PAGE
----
Next, it was time for a picnic by the lake: sausages with side rice and sweet bread with a kind of cream that tasted strange to me and I couldn’t quite decide its exact taste.
It was a wonderful day with just a few essentials and a feeling of internal peace that kept me smiling all day long. The lake was looking even more beautiful under the sunlight – a crazy thought came to my mind.
“I think it’s about time I take a dip” I told Sasha who clearly misunderstood my statement for a joke and started laughing. “We usually swim into the lake during 10 to 20 of August when the water’s temperature is about 15 degrees” he said.
“I can’t wait that long, I’ll swim right now” I replied, only to see him petrified stating that the water was freezing at that time – only 6 degrees!
So I decided I would swim during my afternoon stroll when I would be alone. After all, I was at the other side of the world, in Siberia at the deepest lake of the world, I could not miss that opportunity! I had a 50/50 chance to either earn 25 more years and extend my lifespan or have a heart attack and die instantly when I entered the water, or so the myth said. And since a big dream of mine – to travel with the Trans-Siberian – had just been fulfilled, it was a win-win situation!
And of course, I took a dip in the water. For a few moments. I was absolutely positive that my brain was freezing, hands and feet not responding and that I would catch a flu the very moment I exited the water. Nothing of those happened. Instead, I felt rejuvenated and refreshed – so blissfully fresh. I wasn’t cold AT ALL. I pinched myself to check if I was still alive and okay and got dressed. One more dream off my bucket list – pure happiness!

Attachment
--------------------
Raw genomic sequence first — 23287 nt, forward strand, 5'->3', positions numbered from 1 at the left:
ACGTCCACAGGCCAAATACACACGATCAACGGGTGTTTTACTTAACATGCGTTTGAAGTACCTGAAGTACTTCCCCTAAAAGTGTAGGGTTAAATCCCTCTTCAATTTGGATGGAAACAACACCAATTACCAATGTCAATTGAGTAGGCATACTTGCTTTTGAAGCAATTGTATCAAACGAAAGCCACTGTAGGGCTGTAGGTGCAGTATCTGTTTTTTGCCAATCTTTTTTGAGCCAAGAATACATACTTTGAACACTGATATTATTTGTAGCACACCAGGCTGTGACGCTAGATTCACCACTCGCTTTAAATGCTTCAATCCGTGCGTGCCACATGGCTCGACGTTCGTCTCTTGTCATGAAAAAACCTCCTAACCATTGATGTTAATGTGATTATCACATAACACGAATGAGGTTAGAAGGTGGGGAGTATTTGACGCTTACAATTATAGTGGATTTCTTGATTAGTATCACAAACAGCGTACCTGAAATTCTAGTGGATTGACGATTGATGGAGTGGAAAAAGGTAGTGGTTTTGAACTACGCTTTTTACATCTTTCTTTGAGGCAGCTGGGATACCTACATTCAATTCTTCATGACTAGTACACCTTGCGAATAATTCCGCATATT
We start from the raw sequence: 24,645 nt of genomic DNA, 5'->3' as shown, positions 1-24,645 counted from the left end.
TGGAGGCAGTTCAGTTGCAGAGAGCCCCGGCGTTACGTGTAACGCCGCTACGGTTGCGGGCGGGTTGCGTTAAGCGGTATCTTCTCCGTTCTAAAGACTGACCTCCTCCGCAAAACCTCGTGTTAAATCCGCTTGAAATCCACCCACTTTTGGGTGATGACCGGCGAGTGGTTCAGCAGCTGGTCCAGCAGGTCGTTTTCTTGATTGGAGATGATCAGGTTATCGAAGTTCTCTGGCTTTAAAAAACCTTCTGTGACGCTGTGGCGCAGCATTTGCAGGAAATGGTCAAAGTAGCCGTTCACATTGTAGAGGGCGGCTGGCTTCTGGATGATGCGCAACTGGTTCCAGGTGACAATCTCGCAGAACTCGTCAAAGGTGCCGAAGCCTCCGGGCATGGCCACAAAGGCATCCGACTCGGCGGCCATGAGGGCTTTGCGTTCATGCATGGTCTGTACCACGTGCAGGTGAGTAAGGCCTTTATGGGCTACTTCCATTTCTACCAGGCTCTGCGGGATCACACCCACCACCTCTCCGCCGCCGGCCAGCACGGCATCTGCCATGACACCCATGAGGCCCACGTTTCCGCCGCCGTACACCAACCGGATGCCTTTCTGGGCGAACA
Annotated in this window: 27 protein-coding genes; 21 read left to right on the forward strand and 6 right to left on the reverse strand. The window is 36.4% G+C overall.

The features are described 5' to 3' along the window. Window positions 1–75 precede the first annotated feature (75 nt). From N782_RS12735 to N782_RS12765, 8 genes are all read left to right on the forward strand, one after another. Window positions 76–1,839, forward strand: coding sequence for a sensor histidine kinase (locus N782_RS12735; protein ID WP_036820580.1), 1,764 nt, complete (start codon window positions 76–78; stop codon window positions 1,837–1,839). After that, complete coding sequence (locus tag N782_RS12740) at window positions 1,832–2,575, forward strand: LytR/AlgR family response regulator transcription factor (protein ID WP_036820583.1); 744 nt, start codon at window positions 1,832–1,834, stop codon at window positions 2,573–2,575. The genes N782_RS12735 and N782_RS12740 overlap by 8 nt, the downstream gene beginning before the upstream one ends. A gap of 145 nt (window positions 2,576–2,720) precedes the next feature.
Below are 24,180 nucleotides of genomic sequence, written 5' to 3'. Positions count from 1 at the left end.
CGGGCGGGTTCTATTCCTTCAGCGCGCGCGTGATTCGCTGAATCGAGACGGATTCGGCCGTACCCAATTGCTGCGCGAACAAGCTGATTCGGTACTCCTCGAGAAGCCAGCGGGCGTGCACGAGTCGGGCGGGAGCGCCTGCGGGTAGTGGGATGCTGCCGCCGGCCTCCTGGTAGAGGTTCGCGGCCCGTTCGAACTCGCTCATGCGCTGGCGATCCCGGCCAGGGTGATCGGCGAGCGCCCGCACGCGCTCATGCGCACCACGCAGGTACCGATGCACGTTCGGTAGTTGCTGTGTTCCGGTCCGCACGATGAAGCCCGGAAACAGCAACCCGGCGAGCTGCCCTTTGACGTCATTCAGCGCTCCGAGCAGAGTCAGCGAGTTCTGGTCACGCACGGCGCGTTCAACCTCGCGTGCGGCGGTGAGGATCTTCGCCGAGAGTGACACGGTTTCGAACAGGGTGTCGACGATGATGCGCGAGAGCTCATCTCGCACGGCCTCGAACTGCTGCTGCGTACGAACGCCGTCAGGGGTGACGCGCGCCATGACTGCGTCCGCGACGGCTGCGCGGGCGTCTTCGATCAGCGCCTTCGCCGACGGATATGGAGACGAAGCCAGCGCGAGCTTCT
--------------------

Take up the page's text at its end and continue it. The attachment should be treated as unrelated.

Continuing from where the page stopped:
After my swim, I sat at the only coffee house in the whole village that had an actual Internet connection to have some coffee and crepes and, of course, took the chance to communicate with my family and share my latest news. They couldn’t believe what I had experienced so far! Happy and full, I headed towards the food market to taste a few of the local specialties and products, buy some souvenirs and take some pictures.
My first stop was to taste the characteristic salt fish of lake Baikal – omul. Although quite salty, it was delicious. It’s taste reminded me that of salmon.
I can say that I explored the entire village during my 4 days of stay at Listvyanka, as it is small even though extended towards the lake. On my way back from the beach, I enjoyed stopping by the small alleys, admiring the typical wooden windows and the locals taking care of their gardens.
Time seemed to have frozen on this part of the world. Be it my everyday life back in Athens that is always so busy or the fact that the sun set late, I had the illusion that the day had more than 24 hours.
In the evening, I used to sit by the lake admiring the view lost in my thoughts. After 9 days on the road, I have to confess that this was the moment when I actually felt alone. I was contemplating about whether I should return back home to support my family through the hard time we all were having after the loss of my grandfather. And then I realised that he would have wanted me to keep going, to continue my trip.
And so I did. Next stop? The Trans-Mongolian to cross Mongolia and finally reach Ulan Bator